FIG. 15.

Sherwood number (Sh) vs Peclet number (Pe) for oblate spheroids of different major radii. (a) Linear scales and (b) log –log scales. The symbols indicate the results of numerical simulation. Oblate I: a=1.5R and Oblate II: a=2.5R.

FIG. 15.

Sherwood number (Sh) vs Peclet number (Pe) for oblate spheroids of different major radii. (a) Linear scales and (b) log –log scales. The symbols indicate the results of numerical simulation. Oblate I: a=1.5R and Oblate II: a=2.5R.

Close modal

A correlation of Shsphere for a sphere in a simple shear flow as a function of Pe and Re was developed in Wang and Brasseur.9 A key step to develop an analogous correlation of Sh for oblate spheroids of the form of Eq. (30) is to find the dependence of Sh on the major radius a/R. Since function fa/R in Eq. (30) is assumed to be the same for all Reynolds and Peclet numbers, we choose the data of Re=0.1 to develop the correlation. Figure 16 shows the variation of Sh with a/R in a log –log scale. The numerical data are represented by open circles. The strong similarity of the curves for different Pe confirms the conclusion that the effect of spheroid shape can be decoupled from the other effects. As shown in the figure, Sh increases with an increase in a/R. At the same time, Sh tends to follow a linear relationship with a/R. A likely reason is that as a/R increases, the shape of the spheroid approaches a flat plate and the flow characteristics and scalar transport around the spheroid approach the result for a flat plate, which may have some linear nature in log –log space. According to this observation, it is reasonable to assume that the relationship between logShoblatelog(Shsphere) and log(a/R) follows a modified hyperbola equation:

(logShoblatelogShsphere+1)2Clog(a/R)2=1,
(31)

where C is a coefficient to be determined. Using the standard linear least squares method, the coefficient is found to be C=2.42. Substituting Eq. (31) into Eq. (30) gives

f(a/R)=exp(1+Clog(a/R)21).
(32)

The prediction of Shoblate of Eq. (31) is shown in Fig. 16 as solid lines, which agrees well with the numerical data. A slight deviation can be noticed when a/R>2. Yet, the aspect ratio of the oblate spheroid corresponding to a/R=2 is Λ=(a/R)3=8, which is far beyond the range of usual applications. Therefore, the empirical correlation can be used with confidence in most scientific and industrial applications.

FIG. 16.

Sherwood number (Sh) vs the major radius (a) of an oblate spheroid for Re=0.1. Symbols: numerical data, lines: correlation.

FIG. 16.

Sherwood number (Sh) vs the major radius (a) of an oblate spheroid for Re=0.1. Symbols: numerical data, lines: correlation.

Close modal

Through high-fidelity numerical simulation based on the lattice Boltzmann method, we have conducted an in-depth study on the heat and mass transport from an oblate spheroid neutrally suspended in a simple shear flow. In the simulation, the temperature and mass concentration are modeled as the concentration of a passive scalar released at spheroid surface. The interaction between the carrier fluid and suspended spheroid results in several flows around the spheroid, which are characterized by streamlines of different patterns. These are outward spiral flows on the lateral side, inward spiral flows near the equator, recirculating wake flows near the flow axis, and the outer passing flow wrapping the spiral and wake flows. The passive scalar released at spheroid surface is first transported through the flow layer of the spiral flows to the outer passing flow through diffusion, and then transported downstream by the outer flow through advection. After leaving the spheroid, the outer flow passes a portion of the passive scalar to the flow further outside and the flow in the recirculating wake, which helps transport the passive scalar downstream through advection. These flow motions constitute a coupled transport mechanism for passive scalar from the oblate spheroid to the far field. The flow behaviors around the spheroid depend on both the Reynolds number of the flow and the aspect ratio of the spheroid. The changes in flow behaviors cause changes in the transport efficiency of the passive scalar. The results suggest that the effect of spheroid shape on scalar transfer rate can be decoupled from the effects of Peclet and Reynolds numbers, and this enables the development of a correlation of nondimensional scalar transfer rate, i.e., Sherwood number, for oblate spheroids, based on the well-developed correlations for a sphere.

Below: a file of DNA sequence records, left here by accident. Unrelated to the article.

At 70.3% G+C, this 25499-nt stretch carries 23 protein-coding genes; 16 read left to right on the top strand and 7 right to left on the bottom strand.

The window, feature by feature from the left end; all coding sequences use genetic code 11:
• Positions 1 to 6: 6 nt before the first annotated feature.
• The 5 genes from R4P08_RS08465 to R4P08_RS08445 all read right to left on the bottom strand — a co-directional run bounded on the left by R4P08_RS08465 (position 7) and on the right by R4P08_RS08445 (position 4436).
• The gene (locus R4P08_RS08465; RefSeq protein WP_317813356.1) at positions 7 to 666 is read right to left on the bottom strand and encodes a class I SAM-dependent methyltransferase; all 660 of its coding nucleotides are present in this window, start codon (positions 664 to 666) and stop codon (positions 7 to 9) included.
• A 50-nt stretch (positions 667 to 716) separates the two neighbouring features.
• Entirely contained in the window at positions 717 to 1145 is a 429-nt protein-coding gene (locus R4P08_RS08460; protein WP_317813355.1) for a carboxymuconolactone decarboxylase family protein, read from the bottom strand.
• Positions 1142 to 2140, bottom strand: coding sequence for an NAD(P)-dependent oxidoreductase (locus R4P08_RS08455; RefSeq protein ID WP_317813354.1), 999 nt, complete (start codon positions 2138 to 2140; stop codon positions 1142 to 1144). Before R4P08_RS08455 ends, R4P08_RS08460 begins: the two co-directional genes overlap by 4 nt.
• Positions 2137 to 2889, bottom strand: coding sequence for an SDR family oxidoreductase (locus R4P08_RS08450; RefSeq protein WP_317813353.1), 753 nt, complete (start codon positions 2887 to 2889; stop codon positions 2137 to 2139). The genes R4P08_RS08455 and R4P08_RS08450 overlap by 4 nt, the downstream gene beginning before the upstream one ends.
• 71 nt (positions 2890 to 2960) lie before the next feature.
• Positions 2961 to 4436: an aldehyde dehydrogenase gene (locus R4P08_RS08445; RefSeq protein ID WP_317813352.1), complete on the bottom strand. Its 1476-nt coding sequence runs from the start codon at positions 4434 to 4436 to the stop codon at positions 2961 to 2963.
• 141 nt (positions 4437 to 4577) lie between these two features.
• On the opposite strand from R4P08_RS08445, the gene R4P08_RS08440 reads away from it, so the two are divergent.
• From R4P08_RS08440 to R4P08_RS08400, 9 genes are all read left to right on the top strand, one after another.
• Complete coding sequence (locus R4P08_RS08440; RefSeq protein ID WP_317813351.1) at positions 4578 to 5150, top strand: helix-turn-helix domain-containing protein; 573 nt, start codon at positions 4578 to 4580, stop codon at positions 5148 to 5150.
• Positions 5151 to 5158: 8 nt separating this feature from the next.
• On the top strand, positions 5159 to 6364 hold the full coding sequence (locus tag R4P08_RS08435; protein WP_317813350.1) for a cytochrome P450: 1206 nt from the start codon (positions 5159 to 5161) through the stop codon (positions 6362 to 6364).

This work was supported by the National Science Foundation (Award ID: 2138740).

The authors have no conflicts to disclose.

Yanxing Wang: Conceptualization (lead); Data curation (lead); Formal analysis (lead); Funding acquisition (lead); Investigation (lead); Methodology (lead); Project administration (lead); Resources (lead); Software (lead); Supervision (lead); Validation (lead); Visualization (lead); Writing – original draft (lead); Writing – review & editing (lead). Hui Wan: Investigation (supporting); Visualization (supporting); Writing – original draft (supporting); Writing – review & editing (supporting). Ruben Gonzalez Pizarro: Investigation (supporting); Visualization (supporting); Writing – original draft (supporting); Writing – review & editing (supporting). Seokbin Lim: Investigation (supporting); Visualization (supporting); Writing – original draft (supporting); Writing – review & editing (supporting). Fangjun Shu: Investigation (supporting); Visualization (supporting); Writing – original draft (supporting); Writing – review & editing (supporting).

The data that support the findings of this study are available from the corresponding author upon reasonable request.